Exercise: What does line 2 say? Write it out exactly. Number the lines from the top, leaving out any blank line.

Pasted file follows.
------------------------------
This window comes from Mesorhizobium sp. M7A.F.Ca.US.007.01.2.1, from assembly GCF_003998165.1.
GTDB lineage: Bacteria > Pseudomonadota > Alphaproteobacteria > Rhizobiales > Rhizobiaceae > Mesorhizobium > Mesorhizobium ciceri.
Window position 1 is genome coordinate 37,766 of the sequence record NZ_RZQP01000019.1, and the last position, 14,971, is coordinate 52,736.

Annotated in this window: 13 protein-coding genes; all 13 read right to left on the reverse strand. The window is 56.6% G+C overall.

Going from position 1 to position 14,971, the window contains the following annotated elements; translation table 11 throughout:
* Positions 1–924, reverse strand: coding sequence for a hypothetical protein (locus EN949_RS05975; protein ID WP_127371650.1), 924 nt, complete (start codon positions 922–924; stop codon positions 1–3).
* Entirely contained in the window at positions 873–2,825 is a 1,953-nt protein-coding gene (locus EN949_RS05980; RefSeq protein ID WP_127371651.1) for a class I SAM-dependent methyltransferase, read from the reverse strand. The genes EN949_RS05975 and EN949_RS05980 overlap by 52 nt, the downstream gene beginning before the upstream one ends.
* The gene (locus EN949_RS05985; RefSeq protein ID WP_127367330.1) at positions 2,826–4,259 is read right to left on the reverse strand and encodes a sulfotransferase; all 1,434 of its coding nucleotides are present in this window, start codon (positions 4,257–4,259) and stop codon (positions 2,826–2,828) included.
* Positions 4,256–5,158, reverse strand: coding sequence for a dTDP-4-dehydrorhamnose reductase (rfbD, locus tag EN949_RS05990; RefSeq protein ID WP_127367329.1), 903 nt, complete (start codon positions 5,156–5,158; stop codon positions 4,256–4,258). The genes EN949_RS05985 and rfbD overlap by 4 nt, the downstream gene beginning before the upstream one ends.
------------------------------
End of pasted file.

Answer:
GTDB lineage: Bacteria > Pseudomonadota > Alphaproteobacteria > Rhizobiales > Rhizobiaceae > Mesorhizobium > Mesorhizobium ciceri.